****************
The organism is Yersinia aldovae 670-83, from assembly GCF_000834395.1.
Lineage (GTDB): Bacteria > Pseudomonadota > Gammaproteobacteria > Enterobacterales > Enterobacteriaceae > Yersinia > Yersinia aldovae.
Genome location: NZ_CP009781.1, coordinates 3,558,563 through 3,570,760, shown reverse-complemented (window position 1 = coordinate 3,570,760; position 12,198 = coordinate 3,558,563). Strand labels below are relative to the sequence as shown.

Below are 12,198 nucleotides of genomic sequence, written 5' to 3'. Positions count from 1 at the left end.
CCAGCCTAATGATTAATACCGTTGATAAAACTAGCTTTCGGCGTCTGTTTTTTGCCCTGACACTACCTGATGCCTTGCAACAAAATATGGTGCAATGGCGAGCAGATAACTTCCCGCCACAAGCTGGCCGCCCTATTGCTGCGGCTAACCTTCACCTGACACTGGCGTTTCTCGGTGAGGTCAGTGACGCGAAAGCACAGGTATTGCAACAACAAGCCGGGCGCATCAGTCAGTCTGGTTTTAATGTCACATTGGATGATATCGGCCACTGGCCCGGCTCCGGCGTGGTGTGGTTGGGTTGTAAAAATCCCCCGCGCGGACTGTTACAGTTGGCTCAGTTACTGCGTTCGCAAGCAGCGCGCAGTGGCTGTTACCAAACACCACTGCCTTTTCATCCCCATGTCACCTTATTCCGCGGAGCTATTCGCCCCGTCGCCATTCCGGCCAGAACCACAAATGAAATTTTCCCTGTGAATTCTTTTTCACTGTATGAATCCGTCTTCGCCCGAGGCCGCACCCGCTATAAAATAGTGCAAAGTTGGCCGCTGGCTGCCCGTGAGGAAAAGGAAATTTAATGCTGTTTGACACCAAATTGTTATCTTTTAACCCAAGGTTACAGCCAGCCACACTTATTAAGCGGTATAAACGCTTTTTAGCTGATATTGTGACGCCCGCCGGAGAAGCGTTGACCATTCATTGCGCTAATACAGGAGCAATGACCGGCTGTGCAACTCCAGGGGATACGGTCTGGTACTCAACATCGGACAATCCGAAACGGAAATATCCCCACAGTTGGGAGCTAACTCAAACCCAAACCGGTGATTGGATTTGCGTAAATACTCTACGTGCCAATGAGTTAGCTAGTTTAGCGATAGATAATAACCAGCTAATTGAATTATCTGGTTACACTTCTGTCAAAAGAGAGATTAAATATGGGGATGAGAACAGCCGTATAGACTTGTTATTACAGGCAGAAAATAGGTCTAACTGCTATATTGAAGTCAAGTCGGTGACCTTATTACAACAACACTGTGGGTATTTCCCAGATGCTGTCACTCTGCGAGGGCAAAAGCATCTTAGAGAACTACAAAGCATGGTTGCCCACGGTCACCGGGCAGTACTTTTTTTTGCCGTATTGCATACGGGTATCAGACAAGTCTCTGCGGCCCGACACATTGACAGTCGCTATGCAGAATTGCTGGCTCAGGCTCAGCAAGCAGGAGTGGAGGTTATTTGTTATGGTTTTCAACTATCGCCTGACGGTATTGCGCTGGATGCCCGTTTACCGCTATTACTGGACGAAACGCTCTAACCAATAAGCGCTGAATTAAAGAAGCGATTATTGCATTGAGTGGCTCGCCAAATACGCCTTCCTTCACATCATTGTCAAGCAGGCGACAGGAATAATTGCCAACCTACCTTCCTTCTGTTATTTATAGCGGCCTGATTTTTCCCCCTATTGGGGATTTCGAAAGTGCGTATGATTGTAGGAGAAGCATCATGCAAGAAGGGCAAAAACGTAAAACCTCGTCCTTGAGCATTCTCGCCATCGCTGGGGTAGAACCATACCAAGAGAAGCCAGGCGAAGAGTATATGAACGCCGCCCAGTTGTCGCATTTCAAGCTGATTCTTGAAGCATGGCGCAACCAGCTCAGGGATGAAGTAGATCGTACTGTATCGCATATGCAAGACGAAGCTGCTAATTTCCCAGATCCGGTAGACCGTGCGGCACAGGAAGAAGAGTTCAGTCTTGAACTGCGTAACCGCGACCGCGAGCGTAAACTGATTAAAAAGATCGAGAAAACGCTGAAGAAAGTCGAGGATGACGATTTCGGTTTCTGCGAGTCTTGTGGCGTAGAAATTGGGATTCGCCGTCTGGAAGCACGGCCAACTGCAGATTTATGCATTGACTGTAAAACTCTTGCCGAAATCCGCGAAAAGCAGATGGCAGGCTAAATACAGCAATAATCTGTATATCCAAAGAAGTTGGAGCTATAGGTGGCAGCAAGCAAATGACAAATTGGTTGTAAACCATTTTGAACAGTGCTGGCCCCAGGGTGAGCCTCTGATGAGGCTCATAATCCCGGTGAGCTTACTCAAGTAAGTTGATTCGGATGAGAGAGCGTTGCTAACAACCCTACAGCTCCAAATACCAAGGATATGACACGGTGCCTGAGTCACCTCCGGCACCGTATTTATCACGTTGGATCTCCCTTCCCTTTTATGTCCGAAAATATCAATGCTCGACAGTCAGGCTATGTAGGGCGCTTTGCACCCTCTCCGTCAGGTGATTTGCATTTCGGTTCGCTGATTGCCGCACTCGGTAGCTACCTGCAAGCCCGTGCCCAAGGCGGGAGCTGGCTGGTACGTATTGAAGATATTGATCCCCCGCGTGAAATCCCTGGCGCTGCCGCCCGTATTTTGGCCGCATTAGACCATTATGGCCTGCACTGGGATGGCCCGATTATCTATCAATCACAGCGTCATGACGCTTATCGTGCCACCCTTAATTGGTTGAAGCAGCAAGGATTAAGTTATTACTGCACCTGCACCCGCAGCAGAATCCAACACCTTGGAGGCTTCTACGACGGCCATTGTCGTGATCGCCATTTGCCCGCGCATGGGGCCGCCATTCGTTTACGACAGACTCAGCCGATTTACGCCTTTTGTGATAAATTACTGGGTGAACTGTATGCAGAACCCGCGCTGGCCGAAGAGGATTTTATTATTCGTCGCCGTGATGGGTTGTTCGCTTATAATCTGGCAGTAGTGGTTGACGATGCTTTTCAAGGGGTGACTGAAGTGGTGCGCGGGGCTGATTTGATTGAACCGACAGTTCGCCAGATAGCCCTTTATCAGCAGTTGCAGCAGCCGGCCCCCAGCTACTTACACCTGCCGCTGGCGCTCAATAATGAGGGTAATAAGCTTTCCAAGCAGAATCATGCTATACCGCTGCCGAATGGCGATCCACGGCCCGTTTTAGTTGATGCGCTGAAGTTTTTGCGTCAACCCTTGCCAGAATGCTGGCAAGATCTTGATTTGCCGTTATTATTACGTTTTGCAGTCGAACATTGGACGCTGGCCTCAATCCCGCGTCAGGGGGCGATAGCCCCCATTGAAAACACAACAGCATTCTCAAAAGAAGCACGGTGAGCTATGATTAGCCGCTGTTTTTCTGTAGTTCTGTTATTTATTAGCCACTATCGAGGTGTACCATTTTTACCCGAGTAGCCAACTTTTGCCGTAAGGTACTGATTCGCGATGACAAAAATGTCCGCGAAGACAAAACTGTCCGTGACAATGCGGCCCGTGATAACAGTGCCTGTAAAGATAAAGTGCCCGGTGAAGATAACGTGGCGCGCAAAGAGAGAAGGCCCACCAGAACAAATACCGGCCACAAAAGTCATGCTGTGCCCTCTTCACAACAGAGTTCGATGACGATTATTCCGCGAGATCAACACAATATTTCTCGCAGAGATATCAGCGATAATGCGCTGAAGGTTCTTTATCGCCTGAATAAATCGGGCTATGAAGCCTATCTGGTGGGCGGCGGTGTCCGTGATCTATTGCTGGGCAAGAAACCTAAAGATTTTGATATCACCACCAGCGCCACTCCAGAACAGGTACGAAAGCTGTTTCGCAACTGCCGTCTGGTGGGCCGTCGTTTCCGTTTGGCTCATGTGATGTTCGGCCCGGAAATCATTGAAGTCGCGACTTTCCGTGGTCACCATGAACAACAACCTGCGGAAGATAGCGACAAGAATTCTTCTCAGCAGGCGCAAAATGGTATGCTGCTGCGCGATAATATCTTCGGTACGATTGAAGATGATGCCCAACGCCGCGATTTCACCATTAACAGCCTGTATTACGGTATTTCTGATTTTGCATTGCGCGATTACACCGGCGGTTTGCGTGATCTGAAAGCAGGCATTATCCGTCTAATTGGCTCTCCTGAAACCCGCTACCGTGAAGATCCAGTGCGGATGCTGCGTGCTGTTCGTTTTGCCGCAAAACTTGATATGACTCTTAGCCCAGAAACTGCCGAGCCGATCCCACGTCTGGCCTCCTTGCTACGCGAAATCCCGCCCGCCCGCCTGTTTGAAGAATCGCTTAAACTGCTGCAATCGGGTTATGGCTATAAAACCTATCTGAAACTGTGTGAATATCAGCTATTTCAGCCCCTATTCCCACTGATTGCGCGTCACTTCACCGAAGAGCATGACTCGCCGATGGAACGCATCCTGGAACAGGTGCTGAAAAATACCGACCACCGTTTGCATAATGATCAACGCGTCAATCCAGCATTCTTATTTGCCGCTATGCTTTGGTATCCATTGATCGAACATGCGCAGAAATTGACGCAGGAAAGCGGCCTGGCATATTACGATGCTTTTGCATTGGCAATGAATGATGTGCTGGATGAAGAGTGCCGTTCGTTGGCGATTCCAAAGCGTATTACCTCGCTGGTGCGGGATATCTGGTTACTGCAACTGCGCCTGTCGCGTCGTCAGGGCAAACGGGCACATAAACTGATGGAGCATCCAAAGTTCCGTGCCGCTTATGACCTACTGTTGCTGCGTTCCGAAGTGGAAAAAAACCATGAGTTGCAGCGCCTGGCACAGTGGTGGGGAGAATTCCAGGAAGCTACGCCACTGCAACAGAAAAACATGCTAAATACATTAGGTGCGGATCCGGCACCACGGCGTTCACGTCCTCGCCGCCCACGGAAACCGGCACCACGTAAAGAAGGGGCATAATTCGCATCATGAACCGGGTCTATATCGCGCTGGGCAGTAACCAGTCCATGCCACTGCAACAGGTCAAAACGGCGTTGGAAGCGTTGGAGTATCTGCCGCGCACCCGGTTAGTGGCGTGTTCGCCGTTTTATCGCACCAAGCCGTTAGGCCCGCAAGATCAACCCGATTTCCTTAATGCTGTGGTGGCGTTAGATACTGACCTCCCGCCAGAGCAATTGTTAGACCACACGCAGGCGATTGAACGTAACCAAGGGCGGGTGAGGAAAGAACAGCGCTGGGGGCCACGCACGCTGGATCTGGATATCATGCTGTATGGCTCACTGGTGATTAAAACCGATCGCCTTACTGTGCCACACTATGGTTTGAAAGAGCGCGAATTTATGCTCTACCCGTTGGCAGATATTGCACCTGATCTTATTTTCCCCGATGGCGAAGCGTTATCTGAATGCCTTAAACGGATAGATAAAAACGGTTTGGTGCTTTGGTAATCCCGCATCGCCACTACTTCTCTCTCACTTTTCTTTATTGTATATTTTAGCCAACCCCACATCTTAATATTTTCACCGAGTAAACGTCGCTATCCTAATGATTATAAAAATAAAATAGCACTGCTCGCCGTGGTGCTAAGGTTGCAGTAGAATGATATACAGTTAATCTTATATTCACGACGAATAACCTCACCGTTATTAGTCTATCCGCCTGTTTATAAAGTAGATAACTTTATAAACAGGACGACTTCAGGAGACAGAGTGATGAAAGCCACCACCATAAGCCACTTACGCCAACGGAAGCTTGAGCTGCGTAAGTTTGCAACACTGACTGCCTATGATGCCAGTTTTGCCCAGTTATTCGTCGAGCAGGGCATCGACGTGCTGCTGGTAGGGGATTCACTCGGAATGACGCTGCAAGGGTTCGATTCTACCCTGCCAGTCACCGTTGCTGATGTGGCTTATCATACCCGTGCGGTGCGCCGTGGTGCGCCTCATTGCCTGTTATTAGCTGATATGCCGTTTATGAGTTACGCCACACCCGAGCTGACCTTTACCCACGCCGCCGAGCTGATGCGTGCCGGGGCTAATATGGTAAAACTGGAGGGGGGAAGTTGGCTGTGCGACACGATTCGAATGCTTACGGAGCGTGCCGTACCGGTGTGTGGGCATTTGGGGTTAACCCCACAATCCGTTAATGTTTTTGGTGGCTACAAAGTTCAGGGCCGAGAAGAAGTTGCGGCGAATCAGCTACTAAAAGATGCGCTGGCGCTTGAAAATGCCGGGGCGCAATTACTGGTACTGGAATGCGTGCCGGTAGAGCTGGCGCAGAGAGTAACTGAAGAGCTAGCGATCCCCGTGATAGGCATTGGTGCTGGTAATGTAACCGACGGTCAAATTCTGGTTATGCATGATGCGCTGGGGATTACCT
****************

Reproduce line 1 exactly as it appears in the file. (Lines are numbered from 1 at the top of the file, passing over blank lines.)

The organism is Yersinia aldovae 670-83, from assembly GCF_000834395.1.